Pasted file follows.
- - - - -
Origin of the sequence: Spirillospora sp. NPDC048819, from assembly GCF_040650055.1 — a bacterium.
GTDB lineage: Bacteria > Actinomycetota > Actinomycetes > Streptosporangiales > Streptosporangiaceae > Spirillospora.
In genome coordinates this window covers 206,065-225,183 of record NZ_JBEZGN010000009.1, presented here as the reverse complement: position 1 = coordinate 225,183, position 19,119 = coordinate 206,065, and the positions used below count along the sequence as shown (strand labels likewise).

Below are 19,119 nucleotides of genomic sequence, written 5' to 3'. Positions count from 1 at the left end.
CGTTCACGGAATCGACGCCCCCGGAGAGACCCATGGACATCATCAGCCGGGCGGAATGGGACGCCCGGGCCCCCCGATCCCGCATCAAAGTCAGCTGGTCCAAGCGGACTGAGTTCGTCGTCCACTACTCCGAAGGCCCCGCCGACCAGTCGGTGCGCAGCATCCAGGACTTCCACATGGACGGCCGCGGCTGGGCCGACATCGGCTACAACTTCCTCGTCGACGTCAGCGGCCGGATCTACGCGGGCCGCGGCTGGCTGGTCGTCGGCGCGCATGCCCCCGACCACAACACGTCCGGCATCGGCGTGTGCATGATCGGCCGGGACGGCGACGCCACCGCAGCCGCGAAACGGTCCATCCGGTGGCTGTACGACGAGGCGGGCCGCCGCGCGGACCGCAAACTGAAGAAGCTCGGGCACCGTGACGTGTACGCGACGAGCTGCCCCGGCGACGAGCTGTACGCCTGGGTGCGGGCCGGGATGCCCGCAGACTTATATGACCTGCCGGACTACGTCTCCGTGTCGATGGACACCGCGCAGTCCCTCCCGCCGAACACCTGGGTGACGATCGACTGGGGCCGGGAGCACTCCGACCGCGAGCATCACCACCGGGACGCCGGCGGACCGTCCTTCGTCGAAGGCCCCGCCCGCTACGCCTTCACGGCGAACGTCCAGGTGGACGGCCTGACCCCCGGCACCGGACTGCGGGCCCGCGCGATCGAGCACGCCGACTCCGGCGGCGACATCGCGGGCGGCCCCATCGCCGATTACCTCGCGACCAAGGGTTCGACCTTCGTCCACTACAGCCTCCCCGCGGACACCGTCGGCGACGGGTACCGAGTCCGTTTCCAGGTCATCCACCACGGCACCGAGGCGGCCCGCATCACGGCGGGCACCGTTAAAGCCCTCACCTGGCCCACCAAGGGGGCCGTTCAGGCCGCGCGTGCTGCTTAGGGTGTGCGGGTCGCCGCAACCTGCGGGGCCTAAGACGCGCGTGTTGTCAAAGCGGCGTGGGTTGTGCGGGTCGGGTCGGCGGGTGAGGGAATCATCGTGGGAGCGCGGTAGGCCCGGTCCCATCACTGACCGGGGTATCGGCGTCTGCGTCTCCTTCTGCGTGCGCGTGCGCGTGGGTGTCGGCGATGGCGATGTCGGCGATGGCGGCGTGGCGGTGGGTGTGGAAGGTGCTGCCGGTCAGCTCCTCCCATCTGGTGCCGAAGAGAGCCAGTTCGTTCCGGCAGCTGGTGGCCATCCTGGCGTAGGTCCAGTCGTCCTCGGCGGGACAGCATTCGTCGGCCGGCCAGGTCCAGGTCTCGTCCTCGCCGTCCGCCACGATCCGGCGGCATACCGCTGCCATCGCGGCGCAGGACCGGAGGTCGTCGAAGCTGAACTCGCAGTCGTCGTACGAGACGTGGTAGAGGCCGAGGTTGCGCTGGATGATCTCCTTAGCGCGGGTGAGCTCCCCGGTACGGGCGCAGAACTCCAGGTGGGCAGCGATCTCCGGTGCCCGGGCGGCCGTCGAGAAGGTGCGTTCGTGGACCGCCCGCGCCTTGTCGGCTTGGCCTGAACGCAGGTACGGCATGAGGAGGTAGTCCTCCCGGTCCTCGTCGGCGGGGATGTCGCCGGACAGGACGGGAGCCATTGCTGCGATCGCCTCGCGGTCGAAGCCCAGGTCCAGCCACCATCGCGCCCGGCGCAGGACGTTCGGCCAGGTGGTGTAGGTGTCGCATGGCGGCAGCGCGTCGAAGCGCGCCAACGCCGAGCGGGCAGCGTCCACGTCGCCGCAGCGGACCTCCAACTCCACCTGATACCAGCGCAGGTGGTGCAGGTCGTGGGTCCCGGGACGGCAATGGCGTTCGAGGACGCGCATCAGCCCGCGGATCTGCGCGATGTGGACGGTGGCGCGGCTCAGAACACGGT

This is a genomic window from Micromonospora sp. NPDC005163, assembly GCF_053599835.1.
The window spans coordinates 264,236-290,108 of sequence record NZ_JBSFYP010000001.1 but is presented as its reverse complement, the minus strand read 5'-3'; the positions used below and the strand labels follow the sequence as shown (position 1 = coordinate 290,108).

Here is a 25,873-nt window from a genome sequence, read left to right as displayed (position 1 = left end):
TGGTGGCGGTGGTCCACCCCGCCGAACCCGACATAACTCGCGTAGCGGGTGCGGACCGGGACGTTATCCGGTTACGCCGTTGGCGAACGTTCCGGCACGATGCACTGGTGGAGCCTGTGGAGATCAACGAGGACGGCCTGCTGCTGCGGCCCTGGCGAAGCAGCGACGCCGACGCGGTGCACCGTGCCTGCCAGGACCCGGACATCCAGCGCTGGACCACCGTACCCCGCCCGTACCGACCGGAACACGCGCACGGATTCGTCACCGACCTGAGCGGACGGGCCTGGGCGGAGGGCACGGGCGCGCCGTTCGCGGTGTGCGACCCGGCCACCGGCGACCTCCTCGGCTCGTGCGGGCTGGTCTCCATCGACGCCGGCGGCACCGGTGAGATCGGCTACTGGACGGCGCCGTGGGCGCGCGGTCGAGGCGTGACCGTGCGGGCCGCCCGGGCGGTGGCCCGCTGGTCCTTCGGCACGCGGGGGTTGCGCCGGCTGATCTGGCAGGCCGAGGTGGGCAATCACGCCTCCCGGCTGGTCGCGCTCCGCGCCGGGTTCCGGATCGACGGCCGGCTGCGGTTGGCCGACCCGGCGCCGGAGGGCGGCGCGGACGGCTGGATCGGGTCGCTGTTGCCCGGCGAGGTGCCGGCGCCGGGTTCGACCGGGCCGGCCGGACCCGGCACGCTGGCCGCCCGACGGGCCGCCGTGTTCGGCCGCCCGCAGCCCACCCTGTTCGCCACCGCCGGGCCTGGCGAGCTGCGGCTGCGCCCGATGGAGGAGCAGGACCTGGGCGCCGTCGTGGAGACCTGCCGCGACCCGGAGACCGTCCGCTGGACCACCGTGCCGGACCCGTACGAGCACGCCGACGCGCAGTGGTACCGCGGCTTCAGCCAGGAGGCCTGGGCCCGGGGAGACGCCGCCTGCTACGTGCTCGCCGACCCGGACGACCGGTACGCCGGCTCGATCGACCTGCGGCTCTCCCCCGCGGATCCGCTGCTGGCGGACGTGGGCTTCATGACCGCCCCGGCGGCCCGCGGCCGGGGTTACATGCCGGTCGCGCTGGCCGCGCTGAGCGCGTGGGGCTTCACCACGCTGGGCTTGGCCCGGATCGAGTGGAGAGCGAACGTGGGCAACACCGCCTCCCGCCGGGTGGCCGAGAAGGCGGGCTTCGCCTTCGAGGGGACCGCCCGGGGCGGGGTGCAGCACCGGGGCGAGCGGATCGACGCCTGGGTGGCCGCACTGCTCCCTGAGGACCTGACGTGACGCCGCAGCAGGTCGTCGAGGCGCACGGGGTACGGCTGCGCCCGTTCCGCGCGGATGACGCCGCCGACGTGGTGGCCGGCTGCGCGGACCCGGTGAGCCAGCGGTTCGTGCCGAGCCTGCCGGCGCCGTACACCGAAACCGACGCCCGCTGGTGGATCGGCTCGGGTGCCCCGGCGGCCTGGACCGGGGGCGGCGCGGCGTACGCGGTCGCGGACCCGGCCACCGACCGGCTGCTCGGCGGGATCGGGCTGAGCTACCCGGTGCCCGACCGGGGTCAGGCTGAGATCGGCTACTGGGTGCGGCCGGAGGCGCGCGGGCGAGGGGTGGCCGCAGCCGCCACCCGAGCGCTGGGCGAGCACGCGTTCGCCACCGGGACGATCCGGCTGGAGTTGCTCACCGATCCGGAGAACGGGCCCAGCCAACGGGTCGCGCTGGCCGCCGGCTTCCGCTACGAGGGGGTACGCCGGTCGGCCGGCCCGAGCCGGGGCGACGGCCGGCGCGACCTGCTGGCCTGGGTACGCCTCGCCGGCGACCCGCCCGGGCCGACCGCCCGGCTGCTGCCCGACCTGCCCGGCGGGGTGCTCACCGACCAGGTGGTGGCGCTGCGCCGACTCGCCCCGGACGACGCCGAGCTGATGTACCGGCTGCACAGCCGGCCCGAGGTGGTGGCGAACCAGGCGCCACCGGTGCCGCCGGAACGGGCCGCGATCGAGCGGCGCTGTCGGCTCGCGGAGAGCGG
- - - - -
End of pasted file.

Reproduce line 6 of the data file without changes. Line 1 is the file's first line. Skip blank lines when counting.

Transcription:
This is a genomic window from Micromonospora sp. NPDC005163, assembly GCF_053599835.1.